What do we learn when we find out that an argument is logically incorrect? If logically incorrect means the same as not logically correct, which in turn means not having a valid logical form, it seems that we do not learn anything too useful—an argument which is logically incorrect can still be conclusive. Thus, it seems that it makes sense to fix a stronger interpretation of the term under which a logically incorrect argument is guaranteed to be wrong (and is such for purely logical reasons). In this paper, we show that pinpointing this stronger sense is much trickier than one would expect; but eventually we reach an explication of the notion of (strong) logical incorrectness which we find non-trivial and viable.
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Logic can be, of course, conceived more broadly—for example so that it includes all normative approaches to the study of reasoning. Unlike formal logic these more inclusive accounts of logic normally do not aspire at providing rigorous methods for deciding which arguments are correct (valid) and which are not.
The terminology within logic as well as within argumentation studies is somewhat unsettled. Sometimes the term logically incorrect argument is used as synonymous with fallacious argument. Walton (1986), however, points out that this is improper as there are arguments which are weak but reasonable (to some extent) and hence such arguments are “not really fallacies at all in the sense of being arguments that are incorrect”. On the other hand sometimes the term “fallacious” is used to denominate arguments that are not just incorrect but also misleading in the sense of making a delusive impression of correctness and thus being tokens of common errors in reasoning (c.f. Finocchiario 1981). An argument which is clearly incorrect thus would not be classified as fallacious.
Another, related problem emerges when we do not want to accept that every argument is either correct or incorrect. (This may happen when we accept logic other than the classical one—an intuitionist, for example, may hesitate to classify the argument “It is not true that it does not rain, hence it rains” as logically incorrect. Moreover, when we concentrate on natural language, we can hardly avoid acknowledging a grey zone of arguments that are not determinately classifiable in either of these groups). In general, lumping together all arguments that do not instantiate the favoured form may be problematic.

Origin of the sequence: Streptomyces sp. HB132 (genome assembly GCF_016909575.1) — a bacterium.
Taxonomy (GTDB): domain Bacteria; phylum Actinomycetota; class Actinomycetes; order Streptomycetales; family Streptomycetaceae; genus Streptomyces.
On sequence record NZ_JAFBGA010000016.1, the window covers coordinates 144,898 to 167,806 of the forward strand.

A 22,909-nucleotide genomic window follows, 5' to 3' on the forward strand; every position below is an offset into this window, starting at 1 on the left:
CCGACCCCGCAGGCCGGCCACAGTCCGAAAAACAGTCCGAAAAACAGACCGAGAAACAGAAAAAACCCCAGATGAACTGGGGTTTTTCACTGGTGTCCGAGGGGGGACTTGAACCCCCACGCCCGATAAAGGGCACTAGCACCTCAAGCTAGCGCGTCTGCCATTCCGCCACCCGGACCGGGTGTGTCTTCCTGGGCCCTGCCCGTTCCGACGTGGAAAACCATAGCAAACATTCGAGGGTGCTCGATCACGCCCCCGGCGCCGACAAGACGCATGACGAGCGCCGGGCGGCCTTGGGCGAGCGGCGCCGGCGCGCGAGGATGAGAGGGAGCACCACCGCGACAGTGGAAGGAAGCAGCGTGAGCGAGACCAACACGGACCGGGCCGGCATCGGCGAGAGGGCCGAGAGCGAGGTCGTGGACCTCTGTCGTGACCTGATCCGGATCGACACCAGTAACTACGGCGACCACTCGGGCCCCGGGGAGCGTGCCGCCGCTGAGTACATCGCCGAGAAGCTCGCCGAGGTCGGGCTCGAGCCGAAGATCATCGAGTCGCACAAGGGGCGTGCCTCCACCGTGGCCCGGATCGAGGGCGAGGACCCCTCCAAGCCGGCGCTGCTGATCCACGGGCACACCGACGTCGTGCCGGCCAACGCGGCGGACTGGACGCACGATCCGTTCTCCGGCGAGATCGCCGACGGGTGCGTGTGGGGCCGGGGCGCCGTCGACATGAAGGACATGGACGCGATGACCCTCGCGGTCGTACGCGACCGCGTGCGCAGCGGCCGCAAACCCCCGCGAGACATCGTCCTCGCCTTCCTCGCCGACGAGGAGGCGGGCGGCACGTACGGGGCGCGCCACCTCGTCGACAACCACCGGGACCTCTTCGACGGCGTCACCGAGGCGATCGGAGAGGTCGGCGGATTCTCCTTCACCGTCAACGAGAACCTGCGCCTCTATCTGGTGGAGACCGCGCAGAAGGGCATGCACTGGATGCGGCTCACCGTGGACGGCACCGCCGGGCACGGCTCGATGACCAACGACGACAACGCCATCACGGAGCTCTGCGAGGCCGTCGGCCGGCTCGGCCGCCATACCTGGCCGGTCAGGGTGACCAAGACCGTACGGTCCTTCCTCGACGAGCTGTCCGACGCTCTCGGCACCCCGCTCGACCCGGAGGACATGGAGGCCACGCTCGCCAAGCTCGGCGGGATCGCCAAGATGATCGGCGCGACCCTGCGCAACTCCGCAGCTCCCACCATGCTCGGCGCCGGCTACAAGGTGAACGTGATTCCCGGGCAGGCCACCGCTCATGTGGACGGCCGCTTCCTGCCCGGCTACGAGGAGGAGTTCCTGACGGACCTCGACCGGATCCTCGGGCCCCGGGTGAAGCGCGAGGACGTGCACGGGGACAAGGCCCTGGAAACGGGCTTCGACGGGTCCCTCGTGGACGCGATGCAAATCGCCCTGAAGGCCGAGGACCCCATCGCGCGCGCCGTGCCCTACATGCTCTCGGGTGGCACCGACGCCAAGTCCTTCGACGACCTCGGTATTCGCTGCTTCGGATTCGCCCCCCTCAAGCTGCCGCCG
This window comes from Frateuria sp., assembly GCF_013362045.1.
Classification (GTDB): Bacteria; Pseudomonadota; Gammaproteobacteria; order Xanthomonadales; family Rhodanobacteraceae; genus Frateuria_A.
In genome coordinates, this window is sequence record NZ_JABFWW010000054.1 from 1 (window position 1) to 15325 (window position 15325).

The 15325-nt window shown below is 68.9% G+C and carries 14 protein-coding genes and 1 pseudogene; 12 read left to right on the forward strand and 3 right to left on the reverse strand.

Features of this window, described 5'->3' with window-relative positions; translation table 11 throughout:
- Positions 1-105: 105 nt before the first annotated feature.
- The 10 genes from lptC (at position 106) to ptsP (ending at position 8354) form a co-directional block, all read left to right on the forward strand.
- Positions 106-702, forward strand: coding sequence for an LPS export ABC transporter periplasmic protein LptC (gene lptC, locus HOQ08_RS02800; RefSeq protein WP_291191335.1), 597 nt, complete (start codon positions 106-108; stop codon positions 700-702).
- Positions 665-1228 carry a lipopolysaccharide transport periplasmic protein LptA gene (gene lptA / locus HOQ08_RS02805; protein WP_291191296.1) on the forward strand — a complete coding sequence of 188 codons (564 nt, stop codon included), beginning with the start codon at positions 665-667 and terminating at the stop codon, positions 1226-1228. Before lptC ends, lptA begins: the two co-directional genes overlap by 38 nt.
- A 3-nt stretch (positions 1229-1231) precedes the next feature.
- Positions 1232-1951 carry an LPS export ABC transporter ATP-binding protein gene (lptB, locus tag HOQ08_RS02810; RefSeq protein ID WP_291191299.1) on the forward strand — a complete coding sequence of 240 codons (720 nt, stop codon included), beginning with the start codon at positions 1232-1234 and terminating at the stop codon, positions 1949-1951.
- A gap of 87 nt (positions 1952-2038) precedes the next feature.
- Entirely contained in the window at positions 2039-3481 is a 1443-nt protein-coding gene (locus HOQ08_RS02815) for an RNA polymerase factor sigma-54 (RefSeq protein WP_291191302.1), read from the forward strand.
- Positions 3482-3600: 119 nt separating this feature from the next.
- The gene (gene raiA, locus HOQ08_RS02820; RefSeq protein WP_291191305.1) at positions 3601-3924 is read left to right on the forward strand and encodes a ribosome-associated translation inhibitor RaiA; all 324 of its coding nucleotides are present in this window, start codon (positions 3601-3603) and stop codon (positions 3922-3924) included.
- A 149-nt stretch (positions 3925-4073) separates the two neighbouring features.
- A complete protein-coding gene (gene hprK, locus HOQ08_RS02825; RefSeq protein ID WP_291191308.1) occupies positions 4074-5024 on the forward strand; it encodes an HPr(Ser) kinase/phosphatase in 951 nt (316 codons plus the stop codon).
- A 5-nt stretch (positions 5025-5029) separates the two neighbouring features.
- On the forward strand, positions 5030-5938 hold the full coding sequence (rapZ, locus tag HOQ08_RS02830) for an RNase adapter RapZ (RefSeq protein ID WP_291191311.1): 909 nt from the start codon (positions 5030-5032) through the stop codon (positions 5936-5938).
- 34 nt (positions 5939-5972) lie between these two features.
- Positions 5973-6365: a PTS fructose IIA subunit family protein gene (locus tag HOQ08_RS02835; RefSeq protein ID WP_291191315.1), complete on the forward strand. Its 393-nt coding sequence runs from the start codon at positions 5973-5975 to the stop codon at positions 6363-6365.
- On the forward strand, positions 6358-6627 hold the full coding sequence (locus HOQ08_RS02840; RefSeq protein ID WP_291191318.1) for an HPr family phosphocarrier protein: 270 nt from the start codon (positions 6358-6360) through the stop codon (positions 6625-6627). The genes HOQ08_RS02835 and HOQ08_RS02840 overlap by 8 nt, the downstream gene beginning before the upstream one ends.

Or, on the pragmatic level, from meaningful utterances to a meaningful utterance. We will, however, ignore the pragmatic level of argumentation in this article.
It was Lewis Carroll (1895) who taught us that trying to articulate all such ‘covert premises’ explicitly leads us into the blind alley of an infinite regress.
We, however, believe that the delineation of the concept of logical incorrectness we propose could be easily adjusted even to deontic arguments.
Also, arguments with no premises count as containing only premises that are true (under any circumstances)—for it holds for any sentence that if it is a premise of the argument then it is true.
Alternatively this can be formulated so that an argument is correct iff its conclusion follows from its premises.
Here it is worth pointing out that the terms valid argument and correct argument are often used interchangeably in the literature. This terminological promiscuity is usually harmless (we could also speak about valid instead of correct arguments in this paper). We, however, think that some terminological conventions may be useful, so in this paper we will speak about correctness and incorrectness in case of arguments (series of full-fledged statements) and about validity and invalidity in case of argument forms.
We use term “parameter” here, rather than the term “variable”. The reason is that we find it confusing to use the same term both for symbols that are intended to produce sentential schemes (as in the present case) and for those that are intended to be bound by quantifiers and thus produce sentences.
Thus, there cannot be a fully-fledged sentence without a logical form just as there cannot be a sentence without a grammatical form. Which particular form (or forms) a particular sentence ‘has’ is often a controversial issue.
While Frege (1879) gives the impression that reaching a logical form is a matter of merely “forgoing expressing anything that is without significance for the inferential sequence”, already his later writings present finding logical forms as a much more complex and much less transparent process. Russell then turned the uncovering of logical forms (or logical analysis) into a true ‘art’.
See footnote 9.
Though the sentence is bizarre, it is not made up by us—it is the opening sentence of Lewis Carroll’s Jabberwocky.
Though we do not expect that there is any definite, ‘tangible’ reality that is to be described, we are sure that there is a lot more to reveal and understand in this area.